Syrian army troops have killed at least 17 people in the southern town of Deraa, among them women and children, activists say.
According to the London-based Syrian Observatory for Human Rights, Government tanks began bombarding the district before dawn.
Deraa-based activist Adel al-Omari told the Guardian: "People were taken by surprise while in their homes."
The town is where the uprising against President Bashar al-Assad began last year and comes as the UN investigates an alleged massacre in the village of al-Qubeir.
Reporters al-Qubeir have described seeing the charred remains of what could be humans or animals alongside burnt out buildings.
Sky's Tim Marshall, reporting live from the scene said he had seen bodies. "Whether it's dead animals or people, I don't know."
UN observers were shot at on Thursday as they tried to reach the scene in Hama province, days after the reported slaughter.
According to witnesses, children had their throats slit in front of their families while one report said a three-month-old baby had been burnt to death.
The BBC reports the monitors arrived on Friday after travelling in a convoy from Syrian capital Damascus.
The UN mission will attempt to verify reports coming from the country that 78 people were killed by government forces in the latest massacre by Syrian troops.
However Western journalists have suggested the delayed arrival of the monitors meant the forces behind the killings had enough time to clean up.
BBC reporter Paul Danahar tweeted he had met a man named Ahmed who claimed to witness the killings. "He has says dozens were killed," he wrote. "Butchering the people didn't satisfy the blood lust of the attackers so they killed the live stock too. Their carcasses rotting in the sun."
"The only clue to where the bodies of the people may have gone are etched into the road. UN said they were tracks made by military vehicles. Who ever did this may have acted with mindless violence but attempts to cover up the detaills of the atrocity are calculated and clear."
David Cameron has condemned the attacks, which is one of the bloodiest in the 15-month uprising against Assad
The Syrian network for Human Rights posted a video of a mother whose children were killed by the massacre on Friday. In the video, which cannot be independently verified by The Huffington Post, she says government backed forces stabbed, slaughtered and burnt children.
"They came by 3 buses and a tank. Only five or 6 people, including 3 men and 2 women, have survived the massacre. They slaughtered my children by knives. The message I want to send to the world is that the regime’s army and militias have slaughtered our men and children, and may God help us."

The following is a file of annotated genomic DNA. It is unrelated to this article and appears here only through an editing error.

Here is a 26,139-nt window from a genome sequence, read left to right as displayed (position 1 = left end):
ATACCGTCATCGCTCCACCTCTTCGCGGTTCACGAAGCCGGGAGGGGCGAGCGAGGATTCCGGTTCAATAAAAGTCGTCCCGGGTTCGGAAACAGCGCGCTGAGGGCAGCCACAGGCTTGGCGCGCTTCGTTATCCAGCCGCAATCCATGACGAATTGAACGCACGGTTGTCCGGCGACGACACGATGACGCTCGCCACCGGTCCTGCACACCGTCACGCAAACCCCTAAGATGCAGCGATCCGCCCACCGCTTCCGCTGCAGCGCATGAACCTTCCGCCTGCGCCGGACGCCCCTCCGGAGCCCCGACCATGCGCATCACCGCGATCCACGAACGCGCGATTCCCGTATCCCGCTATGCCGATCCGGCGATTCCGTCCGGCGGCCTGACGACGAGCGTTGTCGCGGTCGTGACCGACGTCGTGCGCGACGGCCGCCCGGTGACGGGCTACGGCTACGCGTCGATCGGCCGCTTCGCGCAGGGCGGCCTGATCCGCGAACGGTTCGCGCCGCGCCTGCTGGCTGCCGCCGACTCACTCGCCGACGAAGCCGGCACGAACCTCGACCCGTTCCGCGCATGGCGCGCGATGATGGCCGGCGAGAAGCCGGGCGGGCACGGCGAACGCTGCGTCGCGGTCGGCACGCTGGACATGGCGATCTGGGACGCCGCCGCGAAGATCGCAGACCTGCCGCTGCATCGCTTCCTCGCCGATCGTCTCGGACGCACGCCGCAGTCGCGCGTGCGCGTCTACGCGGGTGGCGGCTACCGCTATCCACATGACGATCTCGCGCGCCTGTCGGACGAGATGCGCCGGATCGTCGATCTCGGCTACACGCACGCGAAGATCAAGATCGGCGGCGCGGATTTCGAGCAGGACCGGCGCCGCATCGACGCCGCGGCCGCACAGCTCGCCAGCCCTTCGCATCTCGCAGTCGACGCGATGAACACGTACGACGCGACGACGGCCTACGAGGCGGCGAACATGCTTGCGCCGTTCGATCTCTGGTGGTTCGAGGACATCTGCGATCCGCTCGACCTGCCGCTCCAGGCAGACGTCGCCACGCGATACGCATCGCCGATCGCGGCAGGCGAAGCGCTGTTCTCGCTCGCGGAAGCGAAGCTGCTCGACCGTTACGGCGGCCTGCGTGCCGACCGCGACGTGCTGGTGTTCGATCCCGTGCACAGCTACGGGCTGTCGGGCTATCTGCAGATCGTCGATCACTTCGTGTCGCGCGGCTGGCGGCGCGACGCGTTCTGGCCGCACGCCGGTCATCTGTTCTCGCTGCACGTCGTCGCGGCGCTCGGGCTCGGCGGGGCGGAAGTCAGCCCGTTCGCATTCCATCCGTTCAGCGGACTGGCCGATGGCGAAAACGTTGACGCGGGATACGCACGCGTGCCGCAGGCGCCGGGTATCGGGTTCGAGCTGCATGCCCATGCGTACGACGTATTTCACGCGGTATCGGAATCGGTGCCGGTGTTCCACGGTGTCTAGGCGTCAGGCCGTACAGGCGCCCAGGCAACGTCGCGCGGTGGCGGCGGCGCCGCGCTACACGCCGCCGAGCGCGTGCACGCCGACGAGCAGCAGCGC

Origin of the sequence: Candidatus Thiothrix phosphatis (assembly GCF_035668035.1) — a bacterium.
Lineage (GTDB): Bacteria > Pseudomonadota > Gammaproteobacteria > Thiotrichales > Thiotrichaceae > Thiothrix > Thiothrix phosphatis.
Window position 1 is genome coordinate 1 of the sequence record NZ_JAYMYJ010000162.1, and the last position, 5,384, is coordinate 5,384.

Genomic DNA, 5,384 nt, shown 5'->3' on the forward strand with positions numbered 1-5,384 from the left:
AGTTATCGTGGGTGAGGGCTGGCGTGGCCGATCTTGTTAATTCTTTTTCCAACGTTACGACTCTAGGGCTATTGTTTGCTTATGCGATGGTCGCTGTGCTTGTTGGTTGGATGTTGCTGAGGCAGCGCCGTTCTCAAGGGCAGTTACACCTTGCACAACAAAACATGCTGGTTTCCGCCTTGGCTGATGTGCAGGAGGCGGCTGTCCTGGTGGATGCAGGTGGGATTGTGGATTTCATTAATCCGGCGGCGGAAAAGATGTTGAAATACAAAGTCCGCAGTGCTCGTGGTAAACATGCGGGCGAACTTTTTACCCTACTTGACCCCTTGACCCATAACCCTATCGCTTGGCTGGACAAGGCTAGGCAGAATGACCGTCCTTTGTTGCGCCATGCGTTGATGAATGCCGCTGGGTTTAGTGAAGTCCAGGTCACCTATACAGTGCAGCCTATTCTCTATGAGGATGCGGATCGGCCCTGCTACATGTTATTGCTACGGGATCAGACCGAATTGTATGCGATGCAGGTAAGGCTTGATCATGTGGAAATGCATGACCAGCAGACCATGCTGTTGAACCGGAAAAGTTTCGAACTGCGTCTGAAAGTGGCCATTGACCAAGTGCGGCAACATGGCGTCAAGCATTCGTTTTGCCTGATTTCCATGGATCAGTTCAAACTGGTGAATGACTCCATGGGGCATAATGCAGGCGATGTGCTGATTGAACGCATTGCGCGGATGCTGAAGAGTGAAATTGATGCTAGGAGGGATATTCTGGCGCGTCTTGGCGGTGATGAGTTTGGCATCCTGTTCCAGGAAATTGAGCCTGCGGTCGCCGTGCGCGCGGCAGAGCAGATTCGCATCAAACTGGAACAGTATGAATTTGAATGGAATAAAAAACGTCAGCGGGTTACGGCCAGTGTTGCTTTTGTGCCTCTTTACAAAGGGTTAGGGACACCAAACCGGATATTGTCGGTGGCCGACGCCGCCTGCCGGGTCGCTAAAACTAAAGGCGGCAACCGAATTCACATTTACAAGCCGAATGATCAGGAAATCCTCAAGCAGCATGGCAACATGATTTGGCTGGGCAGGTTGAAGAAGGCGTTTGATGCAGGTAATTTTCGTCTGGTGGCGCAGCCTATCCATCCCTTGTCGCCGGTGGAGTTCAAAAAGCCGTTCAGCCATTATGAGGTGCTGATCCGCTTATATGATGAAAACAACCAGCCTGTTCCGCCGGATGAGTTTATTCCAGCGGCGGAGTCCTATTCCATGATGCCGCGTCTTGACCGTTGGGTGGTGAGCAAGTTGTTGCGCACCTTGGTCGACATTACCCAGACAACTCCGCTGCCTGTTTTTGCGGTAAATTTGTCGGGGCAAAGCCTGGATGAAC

Reports from AP suggest government troops were shelling people in the city of Homs, one of the hardest-hit areas in the country, on Friday, as the UN monitors arrived.
Channel 4 News reporter Alex Thompson, blogging on the crisis, suggested rebels were so desperate for help they were sending journalists into areas where they may be in danger just to highlight their plight.
"In a war where they slit the throats of toddlers back to the spine, what’s the big deal in sending a van full of journalists into the killing zone?" he wrote.
The observers' arrival comes as United Nations secretary general Ban Ki-moon warned Syria is on the edge of full-scale civil war and UN envoy to the country Kofi Annan warned that "Syria is not Libya - it will not implode, it will explode, and explode beyond its borders".
Kofi Annan spoke frankly at the New York meeting, at which 193 states were present
Annan urged the UN to unite behind efforts to end the Syrian conflict on Friday and called for "consequences" if his peace plan was not implemented, blaming its failure on President Bashar Assad's government.
He said: "Clearly, the time has come to determine what more can be done to secure implementation of the plan.
"We must also chart a clearer course for a peaceful transition, if we are to help the government and opposition, as well as Syrian society, to help resolve the crisis."
The comments came as a YouGov survey for the University of Essex and Georgia State University showed less than 20% of UK and US citizens support sending troops to the country.
Essex University's Dr Thomas Scotto said attitudes could change: “Events are moving quickly and new reports of atrocities may have an impact on public attitudes. People may be swayed by coverage showing women and children being killed.
“Nonetheless, our survey suggests that opposition to using military force on the ground will remain high in both Britain and America.”
The massacre in the villages outside Hama follow some of the the worst bloodshed since the start of the UN peace plan. In May, an attack on Houla, in central Syria, resulted in the deaths of more than 90 people, including 32 children under the age of 10, according to United Nations observers.
Local activist Abu Yazan told the paper that the shelling killed 12 people, with 106 killed by pro-regime thugs called "shabiha".
Activists posted videos showing dead bodies after the massacre
Videos posted to an activist network appear to show the killings in Hama, but they have not been independently verified.
Activists have blamed pro-government militia and security forces for the deaths in the farming villages of Qubair and Maarzaf, 12 miles north of Hama. Horrific reports have emerged from activists close to the scene including one of a three-month old baby burned to death and others of men being stabbed outside their homes
Describing the attack, activists from the Syrian Network for Human Rights said that tanks rolled in "levelling half the houses". Pro-government forces then opened fire randomly on the residents of the villages, leading the men outside and "slaughtering many of them by knives".